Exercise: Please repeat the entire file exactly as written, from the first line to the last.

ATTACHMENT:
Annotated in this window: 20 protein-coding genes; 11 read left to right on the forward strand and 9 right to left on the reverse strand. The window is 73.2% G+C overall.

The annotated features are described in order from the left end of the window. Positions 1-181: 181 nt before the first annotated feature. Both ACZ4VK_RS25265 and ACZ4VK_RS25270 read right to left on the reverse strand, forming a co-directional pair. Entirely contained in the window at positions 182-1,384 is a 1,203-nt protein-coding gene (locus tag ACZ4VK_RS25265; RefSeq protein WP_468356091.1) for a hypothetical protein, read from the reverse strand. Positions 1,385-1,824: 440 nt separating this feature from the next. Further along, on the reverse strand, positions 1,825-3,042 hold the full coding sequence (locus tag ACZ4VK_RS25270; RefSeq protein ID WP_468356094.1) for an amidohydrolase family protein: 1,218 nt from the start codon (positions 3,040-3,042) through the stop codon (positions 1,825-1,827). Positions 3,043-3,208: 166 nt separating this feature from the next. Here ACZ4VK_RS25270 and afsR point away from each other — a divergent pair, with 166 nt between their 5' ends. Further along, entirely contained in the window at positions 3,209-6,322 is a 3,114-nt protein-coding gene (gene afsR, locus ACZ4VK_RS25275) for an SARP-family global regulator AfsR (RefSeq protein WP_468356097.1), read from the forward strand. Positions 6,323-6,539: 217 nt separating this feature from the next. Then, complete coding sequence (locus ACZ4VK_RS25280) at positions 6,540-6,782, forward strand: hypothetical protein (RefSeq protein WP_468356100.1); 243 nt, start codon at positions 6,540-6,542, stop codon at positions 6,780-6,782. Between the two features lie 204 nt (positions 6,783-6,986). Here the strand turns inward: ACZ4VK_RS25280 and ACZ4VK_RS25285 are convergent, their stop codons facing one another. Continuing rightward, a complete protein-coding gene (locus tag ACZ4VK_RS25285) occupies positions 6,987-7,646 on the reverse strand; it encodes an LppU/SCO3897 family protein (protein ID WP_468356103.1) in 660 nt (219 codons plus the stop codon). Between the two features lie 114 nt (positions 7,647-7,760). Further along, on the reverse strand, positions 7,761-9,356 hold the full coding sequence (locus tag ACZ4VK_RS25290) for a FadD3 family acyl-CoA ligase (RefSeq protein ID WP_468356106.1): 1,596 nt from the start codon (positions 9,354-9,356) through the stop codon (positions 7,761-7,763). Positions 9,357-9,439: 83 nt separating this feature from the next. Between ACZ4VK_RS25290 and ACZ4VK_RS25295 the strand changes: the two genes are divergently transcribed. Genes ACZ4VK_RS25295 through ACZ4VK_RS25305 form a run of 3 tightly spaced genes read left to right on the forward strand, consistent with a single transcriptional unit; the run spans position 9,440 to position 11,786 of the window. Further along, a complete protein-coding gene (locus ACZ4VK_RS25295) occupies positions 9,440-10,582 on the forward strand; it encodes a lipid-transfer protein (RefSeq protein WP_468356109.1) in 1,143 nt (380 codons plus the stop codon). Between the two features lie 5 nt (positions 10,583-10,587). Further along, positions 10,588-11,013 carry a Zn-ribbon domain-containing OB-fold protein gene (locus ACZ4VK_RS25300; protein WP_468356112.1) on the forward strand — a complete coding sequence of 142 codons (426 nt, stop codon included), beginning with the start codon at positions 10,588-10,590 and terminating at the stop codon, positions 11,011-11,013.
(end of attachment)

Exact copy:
Annotated in this window: 20 protein-coding genes; 11 read left to right on the forward strand and 9 right to left on the reverse strand. The window is 73.2% G+C overall.

The annotated features are described in order from the left end of the window. Positions 1-181: 181 nt before the first annotated feature. Both ACZ4VK_RS25265 and ACZ4VK_RS25270 read right to left on the reverse strand, forming a co-directional pair. Entirely contained in the window at positions 182-1,384 is a 1,203-nt protein-coding gene (locus tag ACZ4VK_RS25265; RefSeq protein WP_468356091.1) for a hypothetical protein, read from the reverse strand. Positions 1,385-1,824: 440 nt separating this feature from the next. Further along, on the reverse strand, positions 1,825-3,042 hold the full coding sequence (locus tag ACZ4VK_RS25270; RefSeq protein ID WP_468356094.1) for an amidohydrolase family protein: 1,218 nt from the start codon (positions 3,040-3,042) through the stop codon (positions 1,825-1,827). Positions 3,043-3,208: 166 nt separating this feature from the next. Here ACZ4VK_RS25270 and afsR point away from each other — a divergent pair, with 166 nt between their 5' ends. Further along, entirely contained in the window at positions 3,209-6,322 is a 3,114-nt protein-coding gene (gene afsR, locus ACZ4VK_RS25275) for an SARP-family global regulator AfsR (RefSeq protein WP_468356097.1), read from the forward strand. Positions 6,323-6,539: 217 nt separating this feature from the next. Then, complete coding sequence (locus ACZ4VK_RS25280) at positions 6,540-6,782, forward strand: hypothetical protein (RefSeq protein WP_468356100.1); 243 nt, start codon at positions 6,540-6,542, stop codon at positions 6,780-6,782. Between the two features lie 204 nt (positions 6,783-6,986). Here the strand turns inward: ACZ4VK_RS25280 and ACZ4VK_RS25285 are convergent, their stop codons facing one another. Continuing rightward, a complete protein-coding gene (locus tag ACZ4VK_RS25285) occupies positions 6,987-7,646 on the reverse strand; it encodes an LppU/SCO3897 family protein (protein ID WP_468356103.1) in 660 nt (219 codons plus the stop codon). Between the two features lie 114 nt (positions 7,647-7,760). Further along, on the reverse strand, positions 7,761-9,356 hold the full coding sequence (locus tag ACZ4VK_RS25290) for a FadD3 family acyl-CoA ligase (RefSeq protein ID WP_468356106.1): 1,596 nt from the start codon (positions 9,354-9,356) through the stop codon (positions 7,761-7,763). Positions 9,357-9,439: 83 nt separating this feature from the next. Between ACZ4VK_RS25290 and ACZ4VK_RS25295 the strand changes: the two genes are divergently transcribed. Genes ACZ4VK_RS25295 through ACZ4VK_RS25305 form a run of 3 tightly spaced genes read left to right on the forward strand, consistent with a single transcriptional unit; the run spans position 9,440 to position 11,786 of the window. Further along, a complete protein-coding gene (locus ACZ4VK_RS25295) occupies positions 9,440-10,582 on the forward strand; it encodes a lipid-transfer protein (RefSeq protein WP_468356109.1) in 1,143 nt (380 codons plus the stop codon). Between the two features lie 5 nt (positions 10,583-10,587). Further along, positions 10,588-11,013 carry a Zn-ribbon domain-containing OB-fold protein gene (locus ACZ4VK_RS25300; protein WP_468356112.1) on the forward strand — a complete coding sequence of 142 codons (426 nt, stop codon included), beginning with the start codon at positions 10,588-10,590 and terminating at the stop codon, positions 11,011-11,013.